Building strong relationships with your customers is one of the most crucial aspects of starting and running a successful business. Without a clear understanding of who your customers are, what they’re looking for, and how you can inspire them to purchase again, you’ll constantly be stumbling around in the dark, searching in vain for growth strategies that actually work.
This process can be challenging for startups that are in the growth stage. After all, it’s difficult to think strategically when you’re shorthanded and always working on whatever’s most urgent at the moment.
However, it’s critical during this time to start building the practices that will delight your customers and keep them coming back again and again. After all, consistency is a skill that will not only attract more customers, but will also make training new staff easier as you grow.
Build consistency by creating battle rhythms
At Zyia Active Virtual Summit 2020, our bi-annual conference for sales representatives, Navy veteran Allison Hills introduced us to the concept of battle rhythms, which the military uses to build habits that synchronize current and future operations. During her presentation, Allison explained how business owners could use this mindset to create much-needed consistency in their daily operations.
Creating your battle rhythms starts by setting goals that are relevant to the customer experience. For example, you might have the objective of responding to all new customer inquiries within 24 hours or setting up three new client meetings in the upcoming month. Once you’ve identified your goals, work backward to create the daily, weekly or monthly battle rhythms that will help you achieve your objectives. With consistency, these battle rhythms become routines and systems designed to meet your customer’s needs.
Of course, these activities will look a little different for everyone, depending on your industry, internal processes, sales cycles and more. No matter what rhythms you institute, though, make sure to regularly evaluate these activities to ensure they’re moving you closer to your goals. As you continue to grow, your battle rhythms may evolve to help you achieve new things.
Turn your new habits into proactive customer service systems
As you begin building these practices, it’s crucial to remember that customers need nurturing. After all, if you’re only taking from your customers and not giving back, they probably won’t be your customers for long.
By using a proactive approach to customer service, you can begin building systems that engage customers on a regular and predictable basis with the goal of keeping them around over the long-term.
For many businesses, these opportunities exist on a daily, weekly or monthly basis:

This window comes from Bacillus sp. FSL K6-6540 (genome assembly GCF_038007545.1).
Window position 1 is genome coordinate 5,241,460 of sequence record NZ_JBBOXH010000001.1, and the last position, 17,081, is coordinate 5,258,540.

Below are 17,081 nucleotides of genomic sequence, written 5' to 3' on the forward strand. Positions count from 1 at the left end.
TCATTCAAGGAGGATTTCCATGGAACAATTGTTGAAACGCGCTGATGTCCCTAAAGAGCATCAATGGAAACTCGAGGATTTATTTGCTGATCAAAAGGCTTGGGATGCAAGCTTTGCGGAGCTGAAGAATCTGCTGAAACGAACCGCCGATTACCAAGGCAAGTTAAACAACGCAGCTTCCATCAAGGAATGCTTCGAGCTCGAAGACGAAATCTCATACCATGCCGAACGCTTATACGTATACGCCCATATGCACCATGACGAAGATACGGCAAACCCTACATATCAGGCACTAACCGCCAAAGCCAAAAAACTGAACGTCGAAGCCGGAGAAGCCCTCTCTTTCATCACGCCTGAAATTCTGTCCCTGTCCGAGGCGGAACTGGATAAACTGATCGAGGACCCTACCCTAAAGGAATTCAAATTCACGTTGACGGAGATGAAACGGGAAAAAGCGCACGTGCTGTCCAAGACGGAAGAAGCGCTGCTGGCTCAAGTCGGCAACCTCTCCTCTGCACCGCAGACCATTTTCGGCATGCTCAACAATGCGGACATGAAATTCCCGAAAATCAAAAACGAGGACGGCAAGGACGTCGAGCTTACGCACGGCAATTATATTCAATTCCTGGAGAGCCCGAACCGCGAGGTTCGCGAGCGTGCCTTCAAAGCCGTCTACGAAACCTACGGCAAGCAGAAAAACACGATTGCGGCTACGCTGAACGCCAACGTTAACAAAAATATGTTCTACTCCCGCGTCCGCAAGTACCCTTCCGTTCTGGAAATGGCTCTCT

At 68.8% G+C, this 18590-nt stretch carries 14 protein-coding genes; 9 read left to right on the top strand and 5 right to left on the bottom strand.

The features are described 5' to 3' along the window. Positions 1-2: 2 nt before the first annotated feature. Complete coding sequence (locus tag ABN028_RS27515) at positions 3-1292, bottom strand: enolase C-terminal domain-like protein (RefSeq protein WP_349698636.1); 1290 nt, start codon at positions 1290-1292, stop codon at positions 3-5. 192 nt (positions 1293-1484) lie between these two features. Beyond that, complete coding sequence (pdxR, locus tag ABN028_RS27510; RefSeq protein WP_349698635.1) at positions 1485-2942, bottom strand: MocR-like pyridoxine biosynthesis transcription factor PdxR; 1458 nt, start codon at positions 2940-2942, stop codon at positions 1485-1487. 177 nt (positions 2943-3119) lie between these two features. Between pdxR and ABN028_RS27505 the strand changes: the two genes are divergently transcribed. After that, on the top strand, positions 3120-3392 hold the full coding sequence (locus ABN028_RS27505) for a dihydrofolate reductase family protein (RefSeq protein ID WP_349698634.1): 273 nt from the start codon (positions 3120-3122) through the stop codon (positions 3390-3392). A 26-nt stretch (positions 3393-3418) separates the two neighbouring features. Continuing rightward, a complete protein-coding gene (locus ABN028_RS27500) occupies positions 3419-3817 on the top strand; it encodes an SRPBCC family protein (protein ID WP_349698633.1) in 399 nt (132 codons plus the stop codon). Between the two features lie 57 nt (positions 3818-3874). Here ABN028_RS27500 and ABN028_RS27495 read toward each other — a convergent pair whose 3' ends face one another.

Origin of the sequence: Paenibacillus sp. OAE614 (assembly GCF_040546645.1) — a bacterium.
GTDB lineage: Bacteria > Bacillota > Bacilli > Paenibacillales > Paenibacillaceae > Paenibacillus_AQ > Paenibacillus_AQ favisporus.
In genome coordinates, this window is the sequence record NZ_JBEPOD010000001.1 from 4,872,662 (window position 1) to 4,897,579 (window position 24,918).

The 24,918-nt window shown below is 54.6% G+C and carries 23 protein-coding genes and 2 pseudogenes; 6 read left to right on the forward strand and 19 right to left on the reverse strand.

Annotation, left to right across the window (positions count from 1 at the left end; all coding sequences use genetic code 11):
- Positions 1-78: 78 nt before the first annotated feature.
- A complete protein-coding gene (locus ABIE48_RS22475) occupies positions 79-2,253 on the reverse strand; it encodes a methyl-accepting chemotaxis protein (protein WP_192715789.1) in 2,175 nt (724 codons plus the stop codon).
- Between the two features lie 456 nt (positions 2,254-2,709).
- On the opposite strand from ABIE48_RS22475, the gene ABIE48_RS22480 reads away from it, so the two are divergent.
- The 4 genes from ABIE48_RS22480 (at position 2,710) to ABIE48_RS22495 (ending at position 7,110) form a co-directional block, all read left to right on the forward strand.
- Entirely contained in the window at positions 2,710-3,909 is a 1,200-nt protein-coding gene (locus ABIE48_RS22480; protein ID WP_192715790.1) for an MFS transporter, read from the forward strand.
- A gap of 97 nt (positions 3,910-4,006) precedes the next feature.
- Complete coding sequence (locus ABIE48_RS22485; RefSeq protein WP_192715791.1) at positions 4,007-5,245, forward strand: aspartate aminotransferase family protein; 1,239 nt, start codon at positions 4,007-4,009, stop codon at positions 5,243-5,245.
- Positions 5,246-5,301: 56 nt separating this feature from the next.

Daily customer service
These activities could take place in a retail store, on social media or by reaching out to sales leads. These interactions aim to create consistent engagement, build brand loyalty and encourage further action.
As you undertake these activities, focus on showing up ready to serve your customers. Look for opportunities to provide useful information or ask leading questions that get your customers closer to what they want. Don’t forget that everything you can do to strengthen your relationship with customers during these interactions will serve you in the future.
Weekly customer service
Search out opportunities to connect with past, current or potential customers on an ongoing basis. Whether it’s a follow-up email after a purchase, a simple phone-call to check-in, or a weekly newsletter update, these activities keep you top-of-mind and demonstrate that you prioritize their needs.
These ongoing check-ins are also an excellent time to ask for feedback. While we all would prefer positive comments, negative feedback is a valuable asset, too. One customer’s complaint may represent the thoughts of many others who haven’t taken the time to share this feedback.
Monthly customer service
Some businesses with longer sales cycles need to approach customer service on a monthly or even quarterly basis. That requires a system for less frequent customer contacts. But how do you identify these irregular opportunities? Sales professionals are certainly used to hearing “no.” However, sometimes no means “not right now” rather than “not ever.”
If you hear a no, take that opportunity to dig deeper and find out if you can reopen the conversation in a month, or three months or even next year. Honoring these potential customers’ wishes and then following up on their preferred timetable will demonstrate your capacity to listen and take their needs into account.
Creating something better together
Taken together, these efforts create a predictable and dependable service environment that rewards your customers over and over again. Along the way, you’ll also gain more in-depth insight into their needs and motivations. These practices create a powerful feedback loop, where your business is always innovating and improving based on constant customer feedback. It’s an exciting idea and a compelling reason for every business owner to reexamine how their daily habits support their customer service goals.
Originally published Feb. 16, 2021.